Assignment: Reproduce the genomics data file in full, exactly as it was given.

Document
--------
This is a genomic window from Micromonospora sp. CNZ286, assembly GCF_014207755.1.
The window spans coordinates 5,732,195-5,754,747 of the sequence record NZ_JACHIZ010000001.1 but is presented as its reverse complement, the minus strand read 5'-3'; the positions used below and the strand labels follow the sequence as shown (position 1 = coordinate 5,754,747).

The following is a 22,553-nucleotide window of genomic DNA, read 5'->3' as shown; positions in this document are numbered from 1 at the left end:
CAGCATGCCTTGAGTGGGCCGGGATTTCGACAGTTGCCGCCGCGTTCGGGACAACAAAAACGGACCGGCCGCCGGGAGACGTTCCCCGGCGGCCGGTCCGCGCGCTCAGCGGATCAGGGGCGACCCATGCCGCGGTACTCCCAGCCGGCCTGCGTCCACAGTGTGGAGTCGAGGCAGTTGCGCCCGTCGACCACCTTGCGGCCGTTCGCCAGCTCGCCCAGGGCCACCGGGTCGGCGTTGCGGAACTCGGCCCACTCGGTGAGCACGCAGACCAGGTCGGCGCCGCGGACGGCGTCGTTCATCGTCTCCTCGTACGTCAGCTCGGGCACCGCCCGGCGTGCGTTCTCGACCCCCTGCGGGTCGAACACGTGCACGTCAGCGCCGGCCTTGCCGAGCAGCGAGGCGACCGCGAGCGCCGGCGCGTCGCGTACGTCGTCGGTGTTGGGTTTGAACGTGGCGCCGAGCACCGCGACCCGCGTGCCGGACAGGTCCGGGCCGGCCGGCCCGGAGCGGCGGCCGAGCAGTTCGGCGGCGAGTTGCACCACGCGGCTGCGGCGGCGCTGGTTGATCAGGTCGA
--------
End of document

This is a genomic window from Micromonospora sp. CNZ286, assembly GCF_014207755.1.
The window spans coordinates 5,732,195-5,754,747 of the sequence record NZ_JACHIZ010000001.1 but is presented as its reverse complement, the minus strand read 5'-3'; the positions used below and the strand labels follow the sequence as shown (position 1 = coordinate 5,754,747).

The following is a 22,553-nucleotide window of genomic DNA, read 5'->3' as shown; positions in this document are numbered from 1 at the left end:
CAGCATGCCTTGAGTGGGCCGGGATTTCGACAGTTGCCGCCGCGTTCGGGACAACAAAAACGGACCGGCCGCCGGGAGACGTTCCCCGGCGGCCGGTCCGCGCGCTCAGCGGATCAGGGGCGACCCATGCCGCGGTACTCCCAGCCGGCCTGCGTCCACAGTGTGGAGTCGAGGCAGTTGCGCCCGTCGACCACCTTGCGGCCGTTCGCCAGCTCGCCCAGGGCCACCGGGTCGGCGTTGCGGAACTCGGCCCACTCGGTGAGCACGCAGACCAGGTCGGCGCCGCGGACGGCGTCGTTCATCGTCTCCTCGTACGTCAGCTCGGGCACCGCCCGGCGTGCGTTCTCGACCCCCTGCGGGTCGAACACGTGCACGTCAGCGCCGGCCTTGCCGAGCAGCGAGGCGACCGCGAGCGCCGGCGCGTCGCGTACGTCGTCGGTGTTGGGTTTGAACGTGGCGCCGAGCACCGCGACCCGCGTGCCGGACAGGTCCGGGCCGGCCGGCCCGGAGCGGCGGCCGAGCAGTTCGGCGGCGAGTTGCACCACGCGGCTGCGGCGGCGCTGGTTGATCAGGTCGA